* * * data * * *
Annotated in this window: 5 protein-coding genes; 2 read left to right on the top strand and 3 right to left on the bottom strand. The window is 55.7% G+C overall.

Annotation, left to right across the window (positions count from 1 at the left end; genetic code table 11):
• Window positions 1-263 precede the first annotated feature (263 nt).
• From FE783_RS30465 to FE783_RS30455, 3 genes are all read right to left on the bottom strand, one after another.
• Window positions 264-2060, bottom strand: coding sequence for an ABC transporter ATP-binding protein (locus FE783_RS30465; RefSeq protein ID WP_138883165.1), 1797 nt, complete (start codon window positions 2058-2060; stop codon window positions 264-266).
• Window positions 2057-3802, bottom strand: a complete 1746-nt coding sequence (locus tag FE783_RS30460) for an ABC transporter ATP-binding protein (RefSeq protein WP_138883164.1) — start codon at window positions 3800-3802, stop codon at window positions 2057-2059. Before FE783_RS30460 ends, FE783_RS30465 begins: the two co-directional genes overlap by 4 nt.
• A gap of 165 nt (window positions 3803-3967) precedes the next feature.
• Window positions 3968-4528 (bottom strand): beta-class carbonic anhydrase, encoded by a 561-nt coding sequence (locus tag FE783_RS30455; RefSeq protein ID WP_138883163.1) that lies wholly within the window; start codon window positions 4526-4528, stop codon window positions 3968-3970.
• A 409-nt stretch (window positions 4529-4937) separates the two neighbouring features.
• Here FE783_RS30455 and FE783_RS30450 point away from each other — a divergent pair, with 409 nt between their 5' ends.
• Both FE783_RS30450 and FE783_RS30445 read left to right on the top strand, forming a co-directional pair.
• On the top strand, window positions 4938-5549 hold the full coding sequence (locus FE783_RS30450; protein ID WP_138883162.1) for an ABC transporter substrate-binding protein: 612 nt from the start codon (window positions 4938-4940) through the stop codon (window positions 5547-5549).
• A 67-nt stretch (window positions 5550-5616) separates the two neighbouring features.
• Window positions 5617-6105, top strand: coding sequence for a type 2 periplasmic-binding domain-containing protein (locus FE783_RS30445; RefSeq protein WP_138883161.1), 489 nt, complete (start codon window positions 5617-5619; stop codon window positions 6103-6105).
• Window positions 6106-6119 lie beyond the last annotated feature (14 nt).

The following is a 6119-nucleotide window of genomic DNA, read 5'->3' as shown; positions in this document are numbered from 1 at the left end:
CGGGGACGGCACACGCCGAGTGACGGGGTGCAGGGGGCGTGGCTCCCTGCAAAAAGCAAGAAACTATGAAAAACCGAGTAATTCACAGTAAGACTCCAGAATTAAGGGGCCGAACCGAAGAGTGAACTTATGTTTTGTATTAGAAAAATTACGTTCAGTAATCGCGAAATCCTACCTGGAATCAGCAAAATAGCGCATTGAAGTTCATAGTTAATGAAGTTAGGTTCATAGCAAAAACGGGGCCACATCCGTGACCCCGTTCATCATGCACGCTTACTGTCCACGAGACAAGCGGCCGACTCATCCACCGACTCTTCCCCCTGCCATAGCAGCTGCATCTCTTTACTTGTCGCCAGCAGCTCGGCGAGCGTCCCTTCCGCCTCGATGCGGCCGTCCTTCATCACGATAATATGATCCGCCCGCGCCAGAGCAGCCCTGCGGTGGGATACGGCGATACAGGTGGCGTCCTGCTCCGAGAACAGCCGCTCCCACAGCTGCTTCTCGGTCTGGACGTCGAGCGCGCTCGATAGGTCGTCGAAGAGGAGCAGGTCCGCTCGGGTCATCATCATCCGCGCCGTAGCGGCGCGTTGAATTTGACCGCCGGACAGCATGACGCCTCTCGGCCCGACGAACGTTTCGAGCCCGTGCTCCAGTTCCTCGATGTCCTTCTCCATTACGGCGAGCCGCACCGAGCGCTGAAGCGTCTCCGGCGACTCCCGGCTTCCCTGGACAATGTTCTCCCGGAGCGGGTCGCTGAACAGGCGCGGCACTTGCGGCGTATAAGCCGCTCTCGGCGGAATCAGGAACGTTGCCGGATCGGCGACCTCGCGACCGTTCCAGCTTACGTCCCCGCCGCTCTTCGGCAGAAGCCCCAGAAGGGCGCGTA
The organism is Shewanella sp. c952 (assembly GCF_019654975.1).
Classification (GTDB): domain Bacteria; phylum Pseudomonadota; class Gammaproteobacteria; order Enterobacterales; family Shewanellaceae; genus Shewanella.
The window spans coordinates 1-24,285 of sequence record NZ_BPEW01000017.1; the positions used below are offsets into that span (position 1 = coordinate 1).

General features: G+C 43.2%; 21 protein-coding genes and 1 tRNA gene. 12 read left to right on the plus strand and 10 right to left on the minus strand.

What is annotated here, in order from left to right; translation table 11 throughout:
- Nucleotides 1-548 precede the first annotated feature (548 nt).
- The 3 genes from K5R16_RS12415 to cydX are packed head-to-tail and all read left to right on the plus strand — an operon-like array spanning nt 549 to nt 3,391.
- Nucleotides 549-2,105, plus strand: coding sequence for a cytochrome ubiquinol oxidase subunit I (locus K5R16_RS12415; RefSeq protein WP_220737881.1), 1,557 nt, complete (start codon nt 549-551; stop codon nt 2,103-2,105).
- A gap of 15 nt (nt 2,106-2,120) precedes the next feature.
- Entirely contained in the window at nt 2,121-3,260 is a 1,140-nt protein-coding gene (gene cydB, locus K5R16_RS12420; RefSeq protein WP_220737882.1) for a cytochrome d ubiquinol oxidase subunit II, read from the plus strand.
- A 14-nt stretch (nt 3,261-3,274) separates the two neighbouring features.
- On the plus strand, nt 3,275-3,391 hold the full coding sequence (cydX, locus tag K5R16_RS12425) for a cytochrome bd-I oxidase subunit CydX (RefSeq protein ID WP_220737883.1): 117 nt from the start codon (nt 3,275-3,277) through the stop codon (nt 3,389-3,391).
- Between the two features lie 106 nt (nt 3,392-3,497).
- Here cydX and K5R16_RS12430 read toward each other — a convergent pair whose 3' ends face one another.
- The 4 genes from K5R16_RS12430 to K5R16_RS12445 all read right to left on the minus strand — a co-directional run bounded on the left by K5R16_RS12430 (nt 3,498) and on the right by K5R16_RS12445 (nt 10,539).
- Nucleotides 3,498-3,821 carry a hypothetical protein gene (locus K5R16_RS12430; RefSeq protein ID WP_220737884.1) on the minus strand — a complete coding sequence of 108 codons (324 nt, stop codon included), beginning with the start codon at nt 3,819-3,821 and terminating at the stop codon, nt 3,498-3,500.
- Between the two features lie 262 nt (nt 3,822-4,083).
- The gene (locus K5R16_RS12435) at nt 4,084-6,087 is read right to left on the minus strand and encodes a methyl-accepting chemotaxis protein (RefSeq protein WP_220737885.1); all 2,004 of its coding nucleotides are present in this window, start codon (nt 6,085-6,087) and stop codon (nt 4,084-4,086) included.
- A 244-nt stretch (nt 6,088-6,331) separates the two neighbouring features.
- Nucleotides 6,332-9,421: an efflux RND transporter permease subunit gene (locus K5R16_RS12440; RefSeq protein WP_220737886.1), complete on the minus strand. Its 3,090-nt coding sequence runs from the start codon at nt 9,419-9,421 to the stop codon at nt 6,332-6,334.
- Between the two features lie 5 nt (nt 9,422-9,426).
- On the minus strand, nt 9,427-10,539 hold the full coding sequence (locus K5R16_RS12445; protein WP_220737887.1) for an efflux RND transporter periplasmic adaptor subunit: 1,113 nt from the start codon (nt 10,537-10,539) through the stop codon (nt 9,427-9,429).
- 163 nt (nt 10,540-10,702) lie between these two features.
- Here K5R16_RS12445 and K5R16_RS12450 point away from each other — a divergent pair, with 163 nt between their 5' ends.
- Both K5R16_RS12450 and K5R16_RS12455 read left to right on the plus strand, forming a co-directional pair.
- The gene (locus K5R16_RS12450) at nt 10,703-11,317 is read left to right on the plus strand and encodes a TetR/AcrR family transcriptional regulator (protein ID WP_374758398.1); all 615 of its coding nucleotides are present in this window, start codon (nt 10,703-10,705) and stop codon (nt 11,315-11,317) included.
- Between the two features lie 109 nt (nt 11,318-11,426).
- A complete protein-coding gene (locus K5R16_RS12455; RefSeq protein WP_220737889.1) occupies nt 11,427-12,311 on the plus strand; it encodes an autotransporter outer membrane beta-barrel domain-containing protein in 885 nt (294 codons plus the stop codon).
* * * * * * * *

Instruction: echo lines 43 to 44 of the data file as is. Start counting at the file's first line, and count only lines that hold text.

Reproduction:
- The gene (locus K5R16_RS12450) at nt 10,703-11,317 is read left to right on the plus strand and encodes a TetR/AcrR family transcriptional regulator (protein ID WP_374758398.1); all 615 of its coding nucleotides are present in this window, start codon (nt 10,703-10,705) and stop codon (nt 11,315-11,317) included.
- Between the two features lie 109 nt (nt 11,318-11,426).